Tuesday, September 27, 2005

Letter On The L.A. Times Sports Section Complains Of Cuts

I feel indebted to reader Jon Roe, who wrote a letter published last Saturday in the L.A. Times Sports Section.

"Apparently, there's some sort of cost-cutting austerity budget being implemented at The Times Sports Department," Roe wrote. "The one-sentence snippets in the National League "Roundup" on Wednesday were beyond belief."

Amen! Thank goodness, some readers are noticing that the Sports section has been cut back horribly under Tribune ownership.

This is California. A comprehensive Sports section is important in this state, and yet at the L.A. Times, they often have much too long a Calendar section, while Sports, which has been drawing less advertising it seems of late, is cut to the bone.

How are the newspapers going to survive the present downturn? I daresay the answer is not to cut back on Sports.

One problem is there are so many more sports these days, most of them commanding little loyalty from the readers. But when it comes to football, baseball and basketball, there ought to be no cuts. Years ago, I remember the Sunday football coverage, the results of all the college football games, was a delight. Now, many interesting games are left out altogether. and we seldom if ever see the tables of team schedules and results we used to get. Ivy League football, for one, has virtually disappeared, yet there are many Ivy League graduates in Southern California. Yet nothing schools like South Florida get good coverage.

Someone at the L.A. Times has to determine what's important to readers and what's not. The paper for the most part remains big; it's only a matter of giving back a few pages to Sports and many omissions can be rectified.

A modest proposal: The Chicago Tribune should be cut in half, and the space given to the L.A. Times. If the Chicagoans don't like it, let them eat cake!


Anonymous Anonymous said...

Ivy league football. hahahaha Gee, I can just see the big circulation boost that the Times will get because Yale football is on the front page! What other ideas do you have to increase Circ? How about lawn bowling, cricket, squash, or women's field hockey?

9/27/2005 7:46 PM  
Blogger shelly sloan said...

Dwyer has always been against the Coliseum and against USC. Wonder why.

Could it be that he is an alum of some obscure school in South Bend, Indiana?

OK, here's a plan to cut costs: Fire Dwyer and T.J. Simers. You won't lose a subscriber, and you'll cut salaries and the obscene expenses that Simers incurs going to all the away games.

9/27/2005 8:15 PM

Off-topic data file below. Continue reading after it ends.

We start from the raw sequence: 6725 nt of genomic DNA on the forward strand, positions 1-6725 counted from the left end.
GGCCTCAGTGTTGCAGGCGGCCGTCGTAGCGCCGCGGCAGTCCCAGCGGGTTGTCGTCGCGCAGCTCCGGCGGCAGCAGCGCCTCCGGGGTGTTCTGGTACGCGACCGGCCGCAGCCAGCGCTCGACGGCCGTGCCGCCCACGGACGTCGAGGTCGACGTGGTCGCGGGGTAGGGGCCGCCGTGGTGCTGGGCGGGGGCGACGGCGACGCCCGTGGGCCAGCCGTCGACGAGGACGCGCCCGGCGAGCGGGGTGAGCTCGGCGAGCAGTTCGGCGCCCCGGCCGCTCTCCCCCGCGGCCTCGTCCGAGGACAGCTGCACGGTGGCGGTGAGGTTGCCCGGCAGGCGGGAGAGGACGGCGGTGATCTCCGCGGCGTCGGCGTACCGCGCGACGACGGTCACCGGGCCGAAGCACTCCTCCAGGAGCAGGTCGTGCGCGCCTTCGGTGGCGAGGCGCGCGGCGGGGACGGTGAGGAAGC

Anonymous Frank Cruz said...

Yes the cutback in the sports section is very shortsighted. I understand the NHL strike was welcomed because there was no way Dwyer could fit coverage of the sport into his limited space if the games had been played. He has to get permission to expand the section beyond, I believe, 8 pages.

So we have a problem and the answer is to lessen the content that sells many copies of the TIMES. Great idea.

9/27/2005 8:15 PM  
Anonymous Anonymous said...

The Times against USC? You got to be kidding! Where's the hard hitting articles on the sexual assaults, exctasy arrests, transfers of top recruits, and the obvious SAT fraud committed by two of their top local (Long Beach) recruits who had one of their HS teammates take the test for them out in Hesperia? The Times has treated the Trojans with kid gloves the last few years. We won't even get into the disgusting way that USC is soaking longtime supporters by forcing them to pay $20K to keep their football seats.

9/27/2005 8:25 PM  
Blogger shelly sloan said...

Hey, Anon, ever hear of supply and demand?

It is the American way.

USC seats have been notoriously underpriced for years. They always made it up by requiring big donations to be on the subscription list in priority seating. That was a scheme to keep from having to pay the Coliseum a big piece of the ticket prices. One wonders if it can continue that way, in light of President Sample's ban on beer sales in the Coliseum. That hurts the Commission's income.

All Sample has done is to succeed in moving the large beer consumption from the game to the tailgate parties outside before the game.

You can now get drunk from the fumes as you stand in line and wait to enter the stadium.

I wonder if President Sample ever heard of the Volstead Act and the great success that it enjoyed...

9/28/2005 1:05 AM  

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